Gina Delaney was not your average defense attorney; in fact average was not a word you could safely use to describe anything about her.
Apart from being an incurable romantic, Gina believed in the basic goodness of all human beings and this set her apart from just about every other defense lawyer she ever met on the bustling streets of Los Angeles.
She had the looks of a movie star and most of her California friends still urged her, on those sultry summer evenings when she frequented the glittering local nightclubs with them, to give up her “silly legal gig” and to join them as they searched for eligible bachelors on the Platinum Mile, as the sunset strip was also referred to by the busty blondes and millionaire businessmen who met there daily with honest dreams and hidden agendas.
Gina had black hair and a gaze in her blue eyes that could crash right through the mental barriers of any jury member or opposing counsel. It was easy to detect the blend of her father’s Irish arrogance and her mother’s French seduction when you found yourself staring at her as she daunted fearlessly past you on Avalon Boulevard on her way to court.
Despite her romantic tendencies, Gina was a brilliant Trial Lawyer and a tough young woman who could see a lie coming long before it escaped the lips of the person unwise enough to try selling it to her.
Gina Delaney was ready and able to face any obstacle placed in her path on her way to inevitable success.
But she was not ready for Tony Vargas.
No-one, I hasten to add, was ever ready for Tony Vargas. He simply did not fit the mental picture his victims might have had of a 28 year old burglar and jewel thief; in fact he looked like he grew up and belonged within the confines of an exclusive suburb with wealthy yuppies and bored young trophy brides.
“Tony, you get your naughty bum inside this second or I tell your daddy when he come home!”, his mother used to yell in her broken Mexican English whenever she saw Tony hustling the other kids outside with card games and penny-scams in Skid Row, the slum area of Los Angeles where they all lived together in heartbreaking poverty. Tony’s mother did not want to see her son growing up to be a petty criminal like her good-for- nothing husband, who spent all day drinking and looking for things to steal and people to rob.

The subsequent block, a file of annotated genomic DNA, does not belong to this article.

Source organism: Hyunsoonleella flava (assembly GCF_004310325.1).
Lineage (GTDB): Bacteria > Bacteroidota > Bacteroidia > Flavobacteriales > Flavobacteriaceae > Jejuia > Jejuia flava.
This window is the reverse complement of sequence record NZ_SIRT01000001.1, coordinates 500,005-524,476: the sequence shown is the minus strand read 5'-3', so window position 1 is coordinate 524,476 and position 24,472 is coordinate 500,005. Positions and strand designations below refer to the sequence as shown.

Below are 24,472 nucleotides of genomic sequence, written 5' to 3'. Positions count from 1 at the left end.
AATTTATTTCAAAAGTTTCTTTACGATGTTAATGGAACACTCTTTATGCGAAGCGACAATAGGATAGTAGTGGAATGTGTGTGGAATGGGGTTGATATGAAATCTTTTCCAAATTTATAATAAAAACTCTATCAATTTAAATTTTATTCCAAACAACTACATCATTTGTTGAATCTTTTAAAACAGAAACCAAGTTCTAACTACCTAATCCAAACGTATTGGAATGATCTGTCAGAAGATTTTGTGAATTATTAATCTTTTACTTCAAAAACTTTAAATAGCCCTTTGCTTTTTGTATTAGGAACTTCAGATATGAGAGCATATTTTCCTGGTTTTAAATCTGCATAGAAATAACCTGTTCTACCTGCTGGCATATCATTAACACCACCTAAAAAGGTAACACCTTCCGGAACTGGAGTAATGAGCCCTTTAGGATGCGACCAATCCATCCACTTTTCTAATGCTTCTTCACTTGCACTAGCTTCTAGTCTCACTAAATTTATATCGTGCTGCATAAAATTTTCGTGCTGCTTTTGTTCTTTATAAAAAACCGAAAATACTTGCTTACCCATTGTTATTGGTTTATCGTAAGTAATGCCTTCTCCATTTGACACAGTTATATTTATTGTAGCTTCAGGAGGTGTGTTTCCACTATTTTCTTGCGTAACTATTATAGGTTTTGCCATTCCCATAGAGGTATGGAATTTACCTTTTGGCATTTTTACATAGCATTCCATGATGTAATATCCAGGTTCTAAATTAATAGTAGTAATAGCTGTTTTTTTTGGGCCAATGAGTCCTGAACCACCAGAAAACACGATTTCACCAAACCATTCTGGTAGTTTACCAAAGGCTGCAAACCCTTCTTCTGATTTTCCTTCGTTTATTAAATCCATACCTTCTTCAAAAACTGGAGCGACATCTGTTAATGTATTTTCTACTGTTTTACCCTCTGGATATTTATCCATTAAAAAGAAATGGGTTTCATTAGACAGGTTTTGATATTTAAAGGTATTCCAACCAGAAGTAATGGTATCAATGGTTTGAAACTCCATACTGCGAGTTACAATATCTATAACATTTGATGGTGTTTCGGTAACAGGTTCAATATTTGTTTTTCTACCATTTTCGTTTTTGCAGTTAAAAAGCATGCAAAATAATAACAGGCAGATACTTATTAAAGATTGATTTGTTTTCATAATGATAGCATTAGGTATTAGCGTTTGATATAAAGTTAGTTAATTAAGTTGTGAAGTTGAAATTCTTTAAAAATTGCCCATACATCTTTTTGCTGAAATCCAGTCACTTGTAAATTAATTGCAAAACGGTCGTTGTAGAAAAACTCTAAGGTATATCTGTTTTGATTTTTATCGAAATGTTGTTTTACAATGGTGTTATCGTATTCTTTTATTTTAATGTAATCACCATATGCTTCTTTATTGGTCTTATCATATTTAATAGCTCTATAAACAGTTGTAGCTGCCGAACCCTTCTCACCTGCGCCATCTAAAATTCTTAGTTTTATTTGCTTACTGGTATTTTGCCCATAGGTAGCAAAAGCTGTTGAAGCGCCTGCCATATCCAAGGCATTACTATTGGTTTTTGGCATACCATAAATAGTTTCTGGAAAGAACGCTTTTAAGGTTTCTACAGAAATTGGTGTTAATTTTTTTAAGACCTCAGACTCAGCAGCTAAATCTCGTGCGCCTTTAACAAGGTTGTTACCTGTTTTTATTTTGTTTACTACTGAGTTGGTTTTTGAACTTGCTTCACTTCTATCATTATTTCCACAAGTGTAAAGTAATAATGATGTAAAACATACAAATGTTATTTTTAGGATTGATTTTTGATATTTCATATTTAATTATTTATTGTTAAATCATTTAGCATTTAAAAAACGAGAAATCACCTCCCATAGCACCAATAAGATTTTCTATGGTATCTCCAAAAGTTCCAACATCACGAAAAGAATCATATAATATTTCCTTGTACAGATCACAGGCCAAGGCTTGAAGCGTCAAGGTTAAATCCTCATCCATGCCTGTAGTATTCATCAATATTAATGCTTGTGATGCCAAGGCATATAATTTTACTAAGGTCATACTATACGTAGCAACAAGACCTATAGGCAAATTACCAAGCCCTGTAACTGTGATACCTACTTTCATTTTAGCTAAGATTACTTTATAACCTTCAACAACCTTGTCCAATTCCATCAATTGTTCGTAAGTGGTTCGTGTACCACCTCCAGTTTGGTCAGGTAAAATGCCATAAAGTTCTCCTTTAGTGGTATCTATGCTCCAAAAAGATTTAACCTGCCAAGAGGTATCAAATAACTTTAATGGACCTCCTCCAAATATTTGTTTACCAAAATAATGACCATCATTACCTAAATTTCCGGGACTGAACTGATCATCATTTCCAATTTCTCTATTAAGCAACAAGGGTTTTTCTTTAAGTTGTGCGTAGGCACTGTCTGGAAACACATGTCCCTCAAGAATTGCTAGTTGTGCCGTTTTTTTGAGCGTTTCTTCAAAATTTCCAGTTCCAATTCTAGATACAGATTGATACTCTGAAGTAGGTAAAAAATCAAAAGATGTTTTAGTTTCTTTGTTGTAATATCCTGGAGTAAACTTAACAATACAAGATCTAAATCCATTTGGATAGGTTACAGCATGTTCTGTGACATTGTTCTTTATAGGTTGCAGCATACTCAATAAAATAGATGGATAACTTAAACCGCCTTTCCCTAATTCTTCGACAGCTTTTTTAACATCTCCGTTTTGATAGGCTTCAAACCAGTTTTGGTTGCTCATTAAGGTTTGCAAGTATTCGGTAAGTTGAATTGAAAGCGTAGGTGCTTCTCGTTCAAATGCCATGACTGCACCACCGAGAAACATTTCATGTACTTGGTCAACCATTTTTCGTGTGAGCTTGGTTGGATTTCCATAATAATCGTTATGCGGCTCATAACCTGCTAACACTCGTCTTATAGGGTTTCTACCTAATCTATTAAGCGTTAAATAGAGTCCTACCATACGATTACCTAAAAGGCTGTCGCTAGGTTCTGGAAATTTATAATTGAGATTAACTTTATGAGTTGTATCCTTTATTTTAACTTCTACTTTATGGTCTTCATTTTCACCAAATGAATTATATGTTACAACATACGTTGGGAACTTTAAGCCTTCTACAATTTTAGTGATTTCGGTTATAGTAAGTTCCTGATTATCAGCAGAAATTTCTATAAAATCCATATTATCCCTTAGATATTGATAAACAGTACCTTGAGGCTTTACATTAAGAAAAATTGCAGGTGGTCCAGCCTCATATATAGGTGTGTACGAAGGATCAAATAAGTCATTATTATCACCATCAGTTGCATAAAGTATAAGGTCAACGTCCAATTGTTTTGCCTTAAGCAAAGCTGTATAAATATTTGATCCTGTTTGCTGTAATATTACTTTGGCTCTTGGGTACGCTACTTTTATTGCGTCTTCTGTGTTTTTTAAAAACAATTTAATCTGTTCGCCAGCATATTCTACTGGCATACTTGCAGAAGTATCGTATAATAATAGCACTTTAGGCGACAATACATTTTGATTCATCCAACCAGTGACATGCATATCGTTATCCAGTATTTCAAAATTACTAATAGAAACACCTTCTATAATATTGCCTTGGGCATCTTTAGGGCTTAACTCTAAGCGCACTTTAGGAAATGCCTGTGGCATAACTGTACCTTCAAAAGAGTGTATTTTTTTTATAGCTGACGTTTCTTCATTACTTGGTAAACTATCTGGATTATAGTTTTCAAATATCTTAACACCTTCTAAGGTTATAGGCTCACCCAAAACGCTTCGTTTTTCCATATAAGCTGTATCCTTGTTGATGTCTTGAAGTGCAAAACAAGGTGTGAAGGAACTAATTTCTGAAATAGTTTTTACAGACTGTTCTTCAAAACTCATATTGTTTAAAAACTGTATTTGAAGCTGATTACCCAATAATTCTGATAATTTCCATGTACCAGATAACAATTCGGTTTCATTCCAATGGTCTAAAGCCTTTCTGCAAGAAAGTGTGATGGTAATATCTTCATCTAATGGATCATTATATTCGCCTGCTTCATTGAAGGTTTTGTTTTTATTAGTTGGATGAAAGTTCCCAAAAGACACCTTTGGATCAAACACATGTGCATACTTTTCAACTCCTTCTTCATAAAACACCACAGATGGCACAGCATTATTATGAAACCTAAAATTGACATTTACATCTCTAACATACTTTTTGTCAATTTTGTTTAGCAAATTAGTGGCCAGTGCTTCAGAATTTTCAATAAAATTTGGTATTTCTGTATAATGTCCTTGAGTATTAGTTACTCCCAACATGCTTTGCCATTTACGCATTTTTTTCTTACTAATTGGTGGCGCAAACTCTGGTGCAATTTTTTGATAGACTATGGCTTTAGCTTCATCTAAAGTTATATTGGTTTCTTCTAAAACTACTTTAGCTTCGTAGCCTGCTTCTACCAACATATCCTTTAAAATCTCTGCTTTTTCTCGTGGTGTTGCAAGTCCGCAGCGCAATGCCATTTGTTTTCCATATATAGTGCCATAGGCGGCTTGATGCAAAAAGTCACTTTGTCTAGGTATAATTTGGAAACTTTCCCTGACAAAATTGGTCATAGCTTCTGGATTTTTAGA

“Ah mamá, you are the most beautiful woman in the world when you’re angry!”, Tony used to exclaim when he strolled back into the little shack they called home and, even at 7 years of age, his boyish charm was overwhelming and irresistible. His facial features were not those of a young Mexican boy living in poverty. Tony Vargas, to be precise, did not look Mexican at all and his mother never quite managed to explain, to her husband’s drunken satisfaction, why Tony looked so much like one of the local male Hollywood actors, whose house Tony’s mother used to clean on Saturdays.
Tony was not really a bad person. He was just a dreamer who happened to do bad things when he wasn’t concentrating.
The strangest part of Tony’s upbringing was probably the way in which everyone liked him and continued to like him, even after they fell victim to one of his scams. Like the boys who gave him their money to bet on a football match that never took place; or the pretty girl next door who showed Tony where her mother kept her wedding ring, which disappeared shortly thereafter. It was as if they all got caught up in his dreams and didn’t really care if they suffered for it – Tony Vargas with his velvet brown eyes and dreamy voice was the closest thing to hope they ever encountered.
Gina Delaney was expecting a scruffy looking Mexican, with the air of desperation surrounding a man recently released on bail, when her secretary buzzed to inform her that her afternoon client had arrived for his consultation.
Instead she was surprised by a dark, handsome man in his late twenties when Tony nonchalantly strolled into her office.
“Ah mi querido, I’m Tony and you are the most beautiful woman in this town!”, he confidently announced as he held out a strong hand for her to shake.